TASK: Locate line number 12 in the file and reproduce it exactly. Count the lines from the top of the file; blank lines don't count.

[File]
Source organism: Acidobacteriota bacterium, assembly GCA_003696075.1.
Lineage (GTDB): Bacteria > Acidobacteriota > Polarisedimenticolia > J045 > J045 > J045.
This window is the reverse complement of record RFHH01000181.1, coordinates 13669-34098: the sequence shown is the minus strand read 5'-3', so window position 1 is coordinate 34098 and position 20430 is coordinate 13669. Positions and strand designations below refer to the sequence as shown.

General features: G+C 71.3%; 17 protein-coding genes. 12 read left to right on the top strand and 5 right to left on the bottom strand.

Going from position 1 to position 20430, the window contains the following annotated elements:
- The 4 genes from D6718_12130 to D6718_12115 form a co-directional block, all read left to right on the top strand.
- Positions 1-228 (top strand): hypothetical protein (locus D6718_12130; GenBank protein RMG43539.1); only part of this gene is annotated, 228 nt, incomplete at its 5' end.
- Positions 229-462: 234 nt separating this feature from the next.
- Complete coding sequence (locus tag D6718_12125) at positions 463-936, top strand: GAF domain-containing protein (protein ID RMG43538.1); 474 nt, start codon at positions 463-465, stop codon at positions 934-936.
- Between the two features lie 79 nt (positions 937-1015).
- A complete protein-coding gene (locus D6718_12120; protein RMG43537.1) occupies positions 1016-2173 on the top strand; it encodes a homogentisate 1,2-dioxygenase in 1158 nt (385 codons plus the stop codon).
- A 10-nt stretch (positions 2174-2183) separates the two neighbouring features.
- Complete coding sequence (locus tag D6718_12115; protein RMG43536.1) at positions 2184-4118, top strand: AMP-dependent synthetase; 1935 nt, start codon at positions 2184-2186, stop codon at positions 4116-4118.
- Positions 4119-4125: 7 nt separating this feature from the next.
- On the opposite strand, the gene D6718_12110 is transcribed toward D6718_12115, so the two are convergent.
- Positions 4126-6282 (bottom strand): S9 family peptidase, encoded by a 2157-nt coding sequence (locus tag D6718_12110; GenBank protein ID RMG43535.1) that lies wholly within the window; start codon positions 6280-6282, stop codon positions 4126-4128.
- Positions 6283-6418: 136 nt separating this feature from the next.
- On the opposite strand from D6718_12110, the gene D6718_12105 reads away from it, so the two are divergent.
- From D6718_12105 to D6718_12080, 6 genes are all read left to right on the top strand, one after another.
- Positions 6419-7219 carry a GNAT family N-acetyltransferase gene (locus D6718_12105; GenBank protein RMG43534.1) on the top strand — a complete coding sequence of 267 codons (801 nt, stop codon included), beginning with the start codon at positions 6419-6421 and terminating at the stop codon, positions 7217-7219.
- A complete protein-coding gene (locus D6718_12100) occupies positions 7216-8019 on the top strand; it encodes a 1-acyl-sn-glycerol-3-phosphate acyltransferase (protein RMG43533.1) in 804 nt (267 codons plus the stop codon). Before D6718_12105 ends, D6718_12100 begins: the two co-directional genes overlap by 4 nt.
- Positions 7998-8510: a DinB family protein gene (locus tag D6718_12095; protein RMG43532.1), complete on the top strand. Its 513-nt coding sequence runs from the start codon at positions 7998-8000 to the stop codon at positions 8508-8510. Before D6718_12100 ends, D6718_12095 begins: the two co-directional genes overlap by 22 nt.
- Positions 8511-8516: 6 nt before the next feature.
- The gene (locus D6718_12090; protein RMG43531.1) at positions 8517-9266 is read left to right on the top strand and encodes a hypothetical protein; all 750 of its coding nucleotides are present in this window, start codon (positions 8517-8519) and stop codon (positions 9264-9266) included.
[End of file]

- A 10-nt stretch (positions 2174-2183) separates the two neighbouring features.